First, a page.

Moore updated the corporation members about the progress of the Park to Park Trails project. She said the 30-member trails committee realized the need to break down the initial phase of development into two separate phases due to anticipated cost. She said the architect has been given approval to develop drawings for the revised first phase which will include an eight-foot-wide paved trail linking the county park to a new soft trail at General Butler State Resort Park.
Moore also worked with the school system to secure a five-year, $625,000 grant to assist the Champions for a Drug Free Carroll County Coalition in drug prevention efforts for local youth. The Carroll County School Corporation is fiscal agent for the grant.
Moore said CCCDC had worked with Carroll County Judge-Executive Harold “Shorty” Tomlinson to court several industrial prospects in 2010. Ten industrial and commercial leads were developed during the process, and 11 new businesses opened in Carrollton and Carroll County during the year. Three local industries began expansion plans, Moore said.
“The CCCDC wrote 12 grant applications in 2010, requesting $1,357,824 on behalf of Carroll County Fiscal Court, City of Carrollton, City of Ghent, the Carrollton Fire Department and the Carroll County Public Schools,” Moore said in summary. “As a result, our community was awarded $776,829 in new grant monies in 2010.”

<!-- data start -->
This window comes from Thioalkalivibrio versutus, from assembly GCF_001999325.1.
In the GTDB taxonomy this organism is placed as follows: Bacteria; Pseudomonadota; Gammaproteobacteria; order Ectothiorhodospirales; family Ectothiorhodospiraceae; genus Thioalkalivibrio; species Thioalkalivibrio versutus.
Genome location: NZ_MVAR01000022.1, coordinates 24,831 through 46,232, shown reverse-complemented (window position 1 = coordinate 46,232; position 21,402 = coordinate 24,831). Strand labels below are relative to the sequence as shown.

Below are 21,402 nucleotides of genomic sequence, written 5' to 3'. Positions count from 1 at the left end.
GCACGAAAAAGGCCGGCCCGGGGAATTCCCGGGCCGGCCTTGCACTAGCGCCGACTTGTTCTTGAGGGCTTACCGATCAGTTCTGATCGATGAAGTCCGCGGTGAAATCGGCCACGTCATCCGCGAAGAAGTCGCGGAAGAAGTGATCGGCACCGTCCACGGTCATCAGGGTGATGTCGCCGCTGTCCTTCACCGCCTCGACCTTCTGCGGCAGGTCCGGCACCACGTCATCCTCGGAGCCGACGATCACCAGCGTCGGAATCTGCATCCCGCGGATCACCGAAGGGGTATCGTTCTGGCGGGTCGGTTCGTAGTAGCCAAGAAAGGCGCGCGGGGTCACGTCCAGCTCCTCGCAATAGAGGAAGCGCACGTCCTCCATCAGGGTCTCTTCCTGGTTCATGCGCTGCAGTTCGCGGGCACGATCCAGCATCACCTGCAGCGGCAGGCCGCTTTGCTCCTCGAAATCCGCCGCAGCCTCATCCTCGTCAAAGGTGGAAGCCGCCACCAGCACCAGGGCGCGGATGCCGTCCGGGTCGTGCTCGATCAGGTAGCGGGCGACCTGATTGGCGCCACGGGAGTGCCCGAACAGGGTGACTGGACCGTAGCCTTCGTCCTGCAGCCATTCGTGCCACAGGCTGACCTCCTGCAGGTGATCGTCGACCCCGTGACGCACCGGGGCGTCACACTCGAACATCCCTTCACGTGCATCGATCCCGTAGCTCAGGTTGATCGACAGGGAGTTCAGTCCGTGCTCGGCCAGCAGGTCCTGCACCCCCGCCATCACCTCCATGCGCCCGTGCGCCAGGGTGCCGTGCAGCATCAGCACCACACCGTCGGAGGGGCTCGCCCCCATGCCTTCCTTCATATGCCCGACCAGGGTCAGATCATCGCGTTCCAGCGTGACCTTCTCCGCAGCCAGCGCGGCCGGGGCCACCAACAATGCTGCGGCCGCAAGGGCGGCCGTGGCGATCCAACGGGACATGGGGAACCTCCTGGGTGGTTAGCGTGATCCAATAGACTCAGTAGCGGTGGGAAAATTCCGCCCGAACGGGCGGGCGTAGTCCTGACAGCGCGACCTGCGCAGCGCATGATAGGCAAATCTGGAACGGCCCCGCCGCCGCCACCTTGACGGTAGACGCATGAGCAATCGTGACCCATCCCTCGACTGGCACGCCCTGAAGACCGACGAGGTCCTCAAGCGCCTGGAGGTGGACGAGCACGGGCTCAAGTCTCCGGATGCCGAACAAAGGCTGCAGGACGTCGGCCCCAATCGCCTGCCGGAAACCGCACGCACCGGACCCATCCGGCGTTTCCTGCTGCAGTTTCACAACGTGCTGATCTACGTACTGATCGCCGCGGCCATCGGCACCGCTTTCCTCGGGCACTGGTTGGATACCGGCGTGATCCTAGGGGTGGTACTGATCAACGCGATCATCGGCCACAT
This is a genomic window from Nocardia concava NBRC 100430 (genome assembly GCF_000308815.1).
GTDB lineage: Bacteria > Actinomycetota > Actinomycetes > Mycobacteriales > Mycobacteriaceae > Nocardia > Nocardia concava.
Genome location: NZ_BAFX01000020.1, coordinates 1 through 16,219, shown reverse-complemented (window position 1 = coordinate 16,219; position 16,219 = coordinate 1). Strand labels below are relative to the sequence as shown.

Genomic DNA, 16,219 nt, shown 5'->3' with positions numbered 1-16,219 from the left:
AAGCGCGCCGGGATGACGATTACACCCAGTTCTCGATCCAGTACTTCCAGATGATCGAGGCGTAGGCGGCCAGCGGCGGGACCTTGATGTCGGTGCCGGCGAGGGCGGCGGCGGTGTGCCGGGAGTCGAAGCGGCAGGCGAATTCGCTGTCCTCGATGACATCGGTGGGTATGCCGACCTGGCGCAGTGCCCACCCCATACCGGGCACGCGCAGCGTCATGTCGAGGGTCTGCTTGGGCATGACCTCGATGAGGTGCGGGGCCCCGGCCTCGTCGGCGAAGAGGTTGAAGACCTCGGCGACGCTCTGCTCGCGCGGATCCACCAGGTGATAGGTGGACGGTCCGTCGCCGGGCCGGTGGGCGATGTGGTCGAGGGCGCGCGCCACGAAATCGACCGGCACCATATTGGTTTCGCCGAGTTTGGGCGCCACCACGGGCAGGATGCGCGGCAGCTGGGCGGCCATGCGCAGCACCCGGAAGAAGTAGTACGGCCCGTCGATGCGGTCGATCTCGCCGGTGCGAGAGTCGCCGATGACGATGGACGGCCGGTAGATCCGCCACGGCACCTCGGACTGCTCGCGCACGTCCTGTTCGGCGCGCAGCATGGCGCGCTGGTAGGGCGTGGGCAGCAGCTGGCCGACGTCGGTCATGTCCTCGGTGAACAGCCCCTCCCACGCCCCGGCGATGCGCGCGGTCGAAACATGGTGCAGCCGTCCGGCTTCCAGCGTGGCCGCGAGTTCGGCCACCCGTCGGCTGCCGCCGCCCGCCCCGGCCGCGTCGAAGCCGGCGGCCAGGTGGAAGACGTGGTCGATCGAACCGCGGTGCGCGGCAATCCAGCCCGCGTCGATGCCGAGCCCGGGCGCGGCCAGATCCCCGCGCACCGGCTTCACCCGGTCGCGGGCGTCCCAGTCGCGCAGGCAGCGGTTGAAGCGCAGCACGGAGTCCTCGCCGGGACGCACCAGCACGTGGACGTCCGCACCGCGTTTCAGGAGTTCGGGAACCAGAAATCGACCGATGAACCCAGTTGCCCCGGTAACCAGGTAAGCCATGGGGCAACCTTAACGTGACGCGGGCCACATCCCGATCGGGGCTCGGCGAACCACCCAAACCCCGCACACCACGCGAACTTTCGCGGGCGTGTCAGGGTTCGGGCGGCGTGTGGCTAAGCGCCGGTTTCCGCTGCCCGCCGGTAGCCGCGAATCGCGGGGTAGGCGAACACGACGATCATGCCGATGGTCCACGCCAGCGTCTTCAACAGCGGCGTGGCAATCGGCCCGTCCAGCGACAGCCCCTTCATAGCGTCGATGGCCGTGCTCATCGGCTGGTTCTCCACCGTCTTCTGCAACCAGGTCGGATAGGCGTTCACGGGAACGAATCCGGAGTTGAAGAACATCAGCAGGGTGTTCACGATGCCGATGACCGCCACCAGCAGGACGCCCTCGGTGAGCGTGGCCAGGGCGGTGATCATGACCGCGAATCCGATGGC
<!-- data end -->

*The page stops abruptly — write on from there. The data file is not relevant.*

In his remarks Abramson, congratulated the community on the “collaborative activities that city and county government, the business community, professionals and citizens care about and work on together. It doesn’t happen that way in a lot of communities around this country and around this Commonwealth.”
He stressed that community contains the word unity.
“As a community grows and expands everyone has an opportunity to be even more successful than in the past,” Abramson said. “The perfect example of this collaborative approach is your downtown revitalization program.” He called the approach to developing the river walk and the park trails project part of the community’s “vital core” and important aspects of offering a good quality of life in attempts to attract new business and industry to the local region.
“The development of what is unique in your hometown ends up making your hometown even more unique and more special,” Abramson said.